Bonded joints should be designed to transfer loads in shear. They are miserably poor under peeling loads, and only terrible under tension.

The strength of a bond is more complicated than "is it strong"; that's nonsense. What is important is the strength of the adherend (the parts being bonded), the adhesive (the glue or brazing material), and the adhesive strength, the strength of the bond lines. Any one of those can be the weak link.
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jmhat98
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Posted: 3/27/2012 1:45:11 PM
no.
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cgrant26
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Posted: 3/27/2012 1:53:13 PM
I once used it to repair a gaping hole that got punched out of a cast aluminum oil pan. The hole was big enough to put a golf ball through. I degreased the pan then baked it at 300* to get any oil to seep out of the metal. Used some stainless steel screen as rebar for the repair. I used wax paper and styrofoam as a backing to plug the hole then poured the mixed JB Weld into the hole until it overflowed and covered about an inch out from edge of the hole. Used a heat lamp to help it cure. The oil pan didn't leak a drop for the remaining 2 years I had it before I finally sold the car.
ambalamps
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Posted: 3/27/2012 1:55:50 PM
Originally Posted By AeroE:
Originally Posted By ambalamps:
Anywhere close to a tac or mig weld ?


No, not even remotely in the same universe.

A weld fuses the parts together. A bond, whether with epoxy, brazing, or soldering, adheres the parts together through weak atomic and mechanical links.

JB Weld is filled epoxy. Epoxy is a type of plastic, fine for some applications, completely inappropriate for others.

Bonded joints should be designed to transfer loads in shear. They are miserably poor under peeling loads, and only terrible under tension.

The strength of a bond is more complicated than "is it strong"; that's nonsense. What is important is the strength of the adherend (the parts being bonded), the adhesive (the glue or brazing material), and the adhesive strength, the strength of the bond lines. Any one of those can be the weak link.


Im not being snooty, I used to weld a bit. It was a stupid question I asked. Thanks for your reply.
ArmyInfantryVet
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Posted: 3/27/2012 2:01:50 PM
Would JB Weld be appropriate for locking the threads of a muzzle device to the barrel? So you don't have the pin and weld it?

Or would the heat from shooting be too high for it to work?
ambalamps
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Posted: 3/27/2012 2:04:54 PM
Originally Posted By ArmyInfantryVet:
Would JB Weld be appropriate for locking the threads of a muzzle device to the barrel? So you don't have the pin and weld it?

Or would the heat from shooting be too high for it to work?


I think that could get you in legal trouble.
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Posted: 3/27/2012 2:14:25 PM
I fixed a hole in the side of a supercharged small block Chevy with it, changed the broken rod and it ran for the rest of the weekend. Was still solid when we replaced the block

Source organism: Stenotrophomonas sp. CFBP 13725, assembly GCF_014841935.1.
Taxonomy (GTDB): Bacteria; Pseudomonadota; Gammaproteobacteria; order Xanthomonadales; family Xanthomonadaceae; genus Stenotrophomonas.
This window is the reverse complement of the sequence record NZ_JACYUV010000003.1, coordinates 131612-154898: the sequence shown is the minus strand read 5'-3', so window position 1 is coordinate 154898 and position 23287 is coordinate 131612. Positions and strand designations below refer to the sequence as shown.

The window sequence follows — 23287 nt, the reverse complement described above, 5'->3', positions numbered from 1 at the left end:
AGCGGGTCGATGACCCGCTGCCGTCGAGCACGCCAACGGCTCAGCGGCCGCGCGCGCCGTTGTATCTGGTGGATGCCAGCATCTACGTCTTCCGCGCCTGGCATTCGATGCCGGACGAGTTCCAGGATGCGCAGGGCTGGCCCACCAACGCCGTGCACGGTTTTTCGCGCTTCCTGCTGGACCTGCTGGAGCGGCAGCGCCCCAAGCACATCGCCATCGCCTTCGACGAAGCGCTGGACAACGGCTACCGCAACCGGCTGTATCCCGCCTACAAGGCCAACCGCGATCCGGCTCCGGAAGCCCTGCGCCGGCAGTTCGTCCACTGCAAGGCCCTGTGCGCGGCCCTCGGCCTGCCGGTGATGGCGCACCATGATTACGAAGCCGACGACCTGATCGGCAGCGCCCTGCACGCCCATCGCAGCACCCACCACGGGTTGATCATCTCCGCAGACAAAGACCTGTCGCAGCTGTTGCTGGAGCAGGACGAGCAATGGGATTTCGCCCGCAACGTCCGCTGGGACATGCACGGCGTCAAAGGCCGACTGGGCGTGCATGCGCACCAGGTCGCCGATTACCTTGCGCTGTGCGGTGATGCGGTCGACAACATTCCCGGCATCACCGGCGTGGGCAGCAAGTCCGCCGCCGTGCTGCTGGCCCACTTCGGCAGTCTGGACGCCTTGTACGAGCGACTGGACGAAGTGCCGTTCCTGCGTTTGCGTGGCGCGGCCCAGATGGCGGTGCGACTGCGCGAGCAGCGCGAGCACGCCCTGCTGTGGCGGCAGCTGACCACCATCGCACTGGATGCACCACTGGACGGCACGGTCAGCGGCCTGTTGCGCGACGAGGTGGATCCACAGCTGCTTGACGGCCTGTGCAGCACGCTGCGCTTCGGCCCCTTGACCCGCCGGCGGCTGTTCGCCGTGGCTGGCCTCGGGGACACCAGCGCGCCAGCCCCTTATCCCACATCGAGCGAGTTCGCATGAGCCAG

capnrob97
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Posted: 3/27/2012 2:16:55 PM
I fixed something that came loose under the hood of my old Mazda 626, it held for the 3 or more years I owned that car.
This post is solely the opinion of capnrob97 and does not reflect the views of ar15.com
SteelTalon
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Posted: 3/27/2012 2:20:47 PM
No comparrison to a welded repair or mock up..

JB weld if for the shade tree type mechanic needing to solve a quick tempoary fix to continue down the road until a more permanent fix can be done.

JB weld can be used to bed rifle actions, build up trigger parts. plus many more gun smothing needs also. I love the stuff..
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Posted: 3/27/2012 2:21:16 PM
[Last Edit: 3/27/2012 2:22:16 PM by Silver_Surfer]
Originally Posted By ArmyInfantryVet:
Would JB Weld be appropriate for locking the threads of a muzzle device to the barrel? So you don't have the pin and weld it?

Or would the heat from shooting be too high for it to work?


Too high. I tried to attach a comp to the end of my barrel. The JB melted.

Silver soder.
ArmyInfantryVet
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Posted: 3/27/2012 2:29:52 PM

Originally Posted By ambalamps:
Originally Posted By ArmyInfantryVet:
Would JB Weld be appropriate for locking the threads of a muzzle device to the barrel? So you don't have the pin and weld it?

Or would the heat from shooting be too high for it to work?


I think that could get you in legal trouble.



It has nothing to do with barrel length. I am talking about even threading the muzzle on a 22" barrel. Who gives a shit about how long the barrel is?

The question is whether JB Weld will hold the muzzle device to the barrel? In order to improve barrel harmonics. Or will the heat from shooting make JB weld not work?
doc_Zox
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Posted: 3/27/2012 2:33:07 PM
It has no tensile strength

I've tried to use it to repair parts under torque and it shears right off
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Posted: 3/27/2012 2:38:35 PM
LOL.....I've used it to replace lost chunks out of plastic/hard rubber butt-plates and pistol grips by making a mold around the missing piece, filling it with JB and sanding it to size when cured. I never had a issue with it failing.

I once made front sight for a .22 using just the broken-off dovetail and a machine screw. I just D&Ted the dovetail for the screw and made me a little mold, filled it with jb and set the "sight" into the JB, when it dried I shaped it to match the unobtainable front sight with a dremel. It held up for the 10 years I had it.

Like others have said it's a epoxy, use it like it.
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Posted: 3/27/2012 2:43:59 PM